Henderson has been on the faculty of the Naval Postgraduate School since 1984 and a research fellow with Hoover since 1990. He was the John M. Olin Visiting Professor with the Center for the Study of American Business at Washington University in St. Louis in 1994; a senior economist for energy and health policy with the President's Council of Economic Advisers from 1982 to 1984; a visiting professor at the University of Santa Clara from 1980 to 1981; a senior policy analyst with the Cato Institute from 1979 to 1980; and an assistant professor at the University of Rochester's Graduate School of Management from 1975 to 1979.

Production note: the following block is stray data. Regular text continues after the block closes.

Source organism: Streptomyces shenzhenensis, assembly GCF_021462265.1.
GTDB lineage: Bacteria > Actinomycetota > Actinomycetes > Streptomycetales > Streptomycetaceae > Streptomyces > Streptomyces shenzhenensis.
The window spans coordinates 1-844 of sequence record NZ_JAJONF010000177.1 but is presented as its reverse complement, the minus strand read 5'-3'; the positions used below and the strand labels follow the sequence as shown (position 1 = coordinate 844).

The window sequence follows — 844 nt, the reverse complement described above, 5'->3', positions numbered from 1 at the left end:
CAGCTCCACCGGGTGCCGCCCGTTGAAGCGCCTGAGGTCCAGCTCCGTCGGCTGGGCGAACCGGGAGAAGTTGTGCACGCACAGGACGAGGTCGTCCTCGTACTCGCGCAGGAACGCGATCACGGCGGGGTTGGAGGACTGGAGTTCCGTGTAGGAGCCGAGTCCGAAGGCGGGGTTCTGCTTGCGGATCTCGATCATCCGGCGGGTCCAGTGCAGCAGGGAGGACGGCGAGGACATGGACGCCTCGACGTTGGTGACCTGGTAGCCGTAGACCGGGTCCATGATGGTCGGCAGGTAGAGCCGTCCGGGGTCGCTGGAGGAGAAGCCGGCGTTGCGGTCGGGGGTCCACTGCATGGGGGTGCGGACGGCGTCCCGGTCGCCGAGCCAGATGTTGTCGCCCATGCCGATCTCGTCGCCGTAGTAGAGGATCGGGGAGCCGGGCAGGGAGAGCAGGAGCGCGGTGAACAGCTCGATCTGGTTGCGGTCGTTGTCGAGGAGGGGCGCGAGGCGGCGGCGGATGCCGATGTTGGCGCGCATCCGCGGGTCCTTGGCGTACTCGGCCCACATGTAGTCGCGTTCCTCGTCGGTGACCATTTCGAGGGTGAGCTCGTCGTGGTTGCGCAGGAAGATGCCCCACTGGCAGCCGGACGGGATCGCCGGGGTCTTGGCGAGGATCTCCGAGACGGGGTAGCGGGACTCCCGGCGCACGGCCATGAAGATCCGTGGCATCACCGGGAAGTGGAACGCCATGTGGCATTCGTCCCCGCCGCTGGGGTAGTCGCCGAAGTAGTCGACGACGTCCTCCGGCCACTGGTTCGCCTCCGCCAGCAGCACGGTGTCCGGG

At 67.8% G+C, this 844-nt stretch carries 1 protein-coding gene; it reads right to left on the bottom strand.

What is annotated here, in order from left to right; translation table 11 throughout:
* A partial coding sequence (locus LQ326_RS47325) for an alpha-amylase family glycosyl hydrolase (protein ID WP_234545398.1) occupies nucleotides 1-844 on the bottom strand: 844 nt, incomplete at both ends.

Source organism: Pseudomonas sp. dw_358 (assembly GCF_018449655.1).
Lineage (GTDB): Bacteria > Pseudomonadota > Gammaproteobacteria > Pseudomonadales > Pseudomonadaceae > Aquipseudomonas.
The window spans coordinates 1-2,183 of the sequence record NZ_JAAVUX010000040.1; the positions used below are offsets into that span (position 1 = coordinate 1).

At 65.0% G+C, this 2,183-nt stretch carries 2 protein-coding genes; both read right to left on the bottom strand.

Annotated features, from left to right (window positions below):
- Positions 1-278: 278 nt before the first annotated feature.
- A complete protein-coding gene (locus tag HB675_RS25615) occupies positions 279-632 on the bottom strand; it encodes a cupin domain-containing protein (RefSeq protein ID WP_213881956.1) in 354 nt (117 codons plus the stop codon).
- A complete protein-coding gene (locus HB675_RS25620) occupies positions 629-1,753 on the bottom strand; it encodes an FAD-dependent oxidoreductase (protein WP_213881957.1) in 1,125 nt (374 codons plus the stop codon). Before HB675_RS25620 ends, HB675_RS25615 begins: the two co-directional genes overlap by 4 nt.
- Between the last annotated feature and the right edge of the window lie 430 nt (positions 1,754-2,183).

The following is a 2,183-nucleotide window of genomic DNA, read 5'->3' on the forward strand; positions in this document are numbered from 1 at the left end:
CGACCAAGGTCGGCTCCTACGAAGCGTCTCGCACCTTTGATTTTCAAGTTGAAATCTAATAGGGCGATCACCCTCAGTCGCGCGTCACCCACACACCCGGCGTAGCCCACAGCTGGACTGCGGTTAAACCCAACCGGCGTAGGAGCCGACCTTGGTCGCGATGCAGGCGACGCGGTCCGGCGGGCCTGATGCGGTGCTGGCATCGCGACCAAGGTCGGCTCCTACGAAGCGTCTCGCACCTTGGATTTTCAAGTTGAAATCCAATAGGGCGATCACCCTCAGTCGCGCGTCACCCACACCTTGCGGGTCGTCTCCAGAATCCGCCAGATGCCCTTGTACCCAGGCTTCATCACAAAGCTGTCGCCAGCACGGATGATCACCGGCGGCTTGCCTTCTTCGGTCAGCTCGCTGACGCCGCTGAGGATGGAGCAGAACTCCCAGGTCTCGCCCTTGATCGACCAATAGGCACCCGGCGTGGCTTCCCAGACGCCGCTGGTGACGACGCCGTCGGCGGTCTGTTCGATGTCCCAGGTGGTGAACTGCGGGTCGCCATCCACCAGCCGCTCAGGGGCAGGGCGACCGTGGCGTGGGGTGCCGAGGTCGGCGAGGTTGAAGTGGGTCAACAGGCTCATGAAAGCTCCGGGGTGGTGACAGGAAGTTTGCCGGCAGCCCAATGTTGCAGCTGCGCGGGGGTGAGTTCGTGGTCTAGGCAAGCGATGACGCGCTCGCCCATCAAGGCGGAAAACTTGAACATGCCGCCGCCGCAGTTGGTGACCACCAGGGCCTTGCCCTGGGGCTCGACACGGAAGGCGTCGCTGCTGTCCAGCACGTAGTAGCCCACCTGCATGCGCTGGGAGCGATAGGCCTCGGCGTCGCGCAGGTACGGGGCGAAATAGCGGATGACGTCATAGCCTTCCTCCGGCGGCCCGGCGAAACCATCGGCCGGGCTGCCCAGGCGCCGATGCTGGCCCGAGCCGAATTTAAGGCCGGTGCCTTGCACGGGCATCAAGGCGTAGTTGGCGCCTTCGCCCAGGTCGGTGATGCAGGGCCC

In 1997, he received the Rear Admiral John Jay Schieffelin Award for excellence in teaching from the Naval Postgraduate School. In 1984, he won the Mencken Award for best investigative journalism article for his Fortune article "The Myth of MITI."

Henderson has written for the New York Times, Barron's, Fortune, the Los Angeles Times, the Chicago Tribune, Public Interest, the Christian Science Monitor, National Review, the New York Daily News, the Dallas Morning News, and Reason. He has also written scholarly articles for the Journal of Policy Analysis and Management, the Journal of Monetary Economics, Cato Journal, Regulation, Contemporary Policy Issues, and Energy Journal.